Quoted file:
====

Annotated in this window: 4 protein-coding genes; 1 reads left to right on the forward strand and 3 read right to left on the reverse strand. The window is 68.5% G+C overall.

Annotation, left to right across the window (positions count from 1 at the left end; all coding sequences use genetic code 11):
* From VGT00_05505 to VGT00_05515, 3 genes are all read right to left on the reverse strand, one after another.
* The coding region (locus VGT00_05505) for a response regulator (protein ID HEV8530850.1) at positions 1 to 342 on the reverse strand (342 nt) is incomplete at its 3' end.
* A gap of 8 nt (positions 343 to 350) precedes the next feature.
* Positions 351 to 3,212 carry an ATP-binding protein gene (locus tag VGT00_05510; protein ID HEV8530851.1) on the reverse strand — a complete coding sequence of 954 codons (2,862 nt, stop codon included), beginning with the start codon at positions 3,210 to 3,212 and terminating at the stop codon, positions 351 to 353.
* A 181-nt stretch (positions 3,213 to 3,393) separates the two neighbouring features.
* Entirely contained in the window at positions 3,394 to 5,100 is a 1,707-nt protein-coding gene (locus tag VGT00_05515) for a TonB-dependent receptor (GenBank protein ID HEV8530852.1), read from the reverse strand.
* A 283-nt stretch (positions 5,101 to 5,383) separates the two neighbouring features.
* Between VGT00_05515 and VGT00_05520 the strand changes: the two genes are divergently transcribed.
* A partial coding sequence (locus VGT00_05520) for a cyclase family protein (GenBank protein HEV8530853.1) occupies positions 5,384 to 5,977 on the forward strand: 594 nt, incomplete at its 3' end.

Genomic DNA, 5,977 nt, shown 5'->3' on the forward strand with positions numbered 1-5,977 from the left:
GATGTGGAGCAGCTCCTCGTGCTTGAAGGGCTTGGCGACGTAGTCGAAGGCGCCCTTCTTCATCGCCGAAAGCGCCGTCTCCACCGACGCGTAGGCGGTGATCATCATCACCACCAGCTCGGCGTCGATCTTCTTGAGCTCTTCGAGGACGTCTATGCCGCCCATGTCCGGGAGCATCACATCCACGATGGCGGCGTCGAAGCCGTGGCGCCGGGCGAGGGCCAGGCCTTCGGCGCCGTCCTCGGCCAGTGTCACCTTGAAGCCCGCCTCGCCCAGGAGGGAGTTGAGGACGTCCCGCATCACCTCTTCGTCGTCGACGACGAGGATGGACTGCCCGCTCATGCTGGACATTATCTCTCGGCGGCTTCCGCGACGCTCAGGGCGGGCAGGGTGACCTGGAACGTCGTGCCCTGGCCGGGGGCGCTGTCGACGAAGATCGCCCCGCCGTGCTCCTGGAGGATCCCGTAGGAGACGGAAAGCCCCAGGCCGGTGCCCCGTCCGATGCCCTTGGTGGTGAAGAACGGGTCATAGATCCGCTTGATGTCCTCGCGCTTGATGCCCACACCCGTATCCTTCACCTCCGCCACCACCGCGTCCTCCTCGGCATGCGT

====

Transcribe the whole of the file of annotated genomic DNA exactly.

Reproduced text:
Annotated in this window: 4 protein-coding genes; 1 reads left to right on the forward strand and 3 read right to left on the reverse strand. The window is 68.5% G+C overall.

Annotation, left to right across the window (positions count from 1 at the left end; all coding sequences use genetic code 11):
* From VGT00_05505 to VGT00_05515, 3 genes are all read right to left on the reverse strand, one after another.
* The coding region (locus VGT00_05505) for a response regulator (protein ID HEV8530850.1) at positions 1 to 342 on the reverse strand (342 nt) is incomplete at its 3' end.
* A gap of 8 nt (positions 343 to 350) precedes the next feature.
* Positions 351 to 3,212 carry an ATP-binding protein gene (locus tag VGT00_05510; protein ID HEV8530851.1) on the reverse strand — a complete coding sequence of 954 codons (2,862 nt, stop codon included), beginning with the start codon at positions 3,210 to 3,212 and terminating at the stop codon, positions 351 to 353.
* A 181-nt stretch (positions 3,213 to 3,393) separates the two neighbouring features.
* Entirely contained in the window at positions 3,394 to 5,100 is a 1,707-nt protein-coding gene (locus tag VGT00_05515) for a TonB-dependent receptor (GenBank protein ID HEV8530852.1), read from the reverse strand.
* A 283-nt stretch (positions 5,101 to 5,383) separates the two neighbouring features.
* Between VGT00_05515 and VGT00_05520 the strand changes: the two genes are divergently transcribed.
* A partial coding sequence (locus VGT00_05520) for a cyclase family protein (GenBank protein HEV8530853.1) occupies positions 5,384 to 5,977 on the forward strand: 594 nt, incomplete at its 3' end.

Genomic DNA, 5,977 nt, shown 5'->3' on the forward strand with positions numbered 1-5,977 from the left:
GATGTGGAGCAGCTCCTCGTGCTTGAAGGGCTTGGCGACGTAGTCGAAGGCGCCCTTCTTCATCGCCGAAAGCGCCGTCTCCACCGACGCGTAGGCGGTGATCATCATCACCACCAGCTCGGCGTCGATCTTCTTGAGCTCTTCGAGGACGTCTATGCCGCCCATGTCCGGGAGCATCACATCCACGATGGCGGCGTCGAAGCCGTGGCGCCGGGCGAGGGCCAGGCCTTCGGCGCCGTCCTCGGCCAGTGTCACCTTGAAGCCCGCCTCGCCCAGGAGGGAGTTGAGGACGTCCCGCATCACCTCTTCGTCGTCGACGACGAGGATGGACTGCCCGCTCATGCTGGACATTATCTCTCGGCGGCTTCCGCGACGCTCAGGGCGGGCAGGGTGACCTGGAACGTCGTGCCCTGGCCGGGGGCGCTGTCGACGAAGATCGCCCCGCCGTGCTCCTGGAGGATCCCGTAGGAGACGGAAAGCCCCAGGCCGGTGCCCCGTCCGATGCCCTTGGTGGTGAAGAACGGGTCATAGATCCGCTTGATGTCCTCGCGCTTGATGCCCACACCCGTATCCTTCACCTCCGCCACCACCGCGTCCTCCTCGGCATGCGT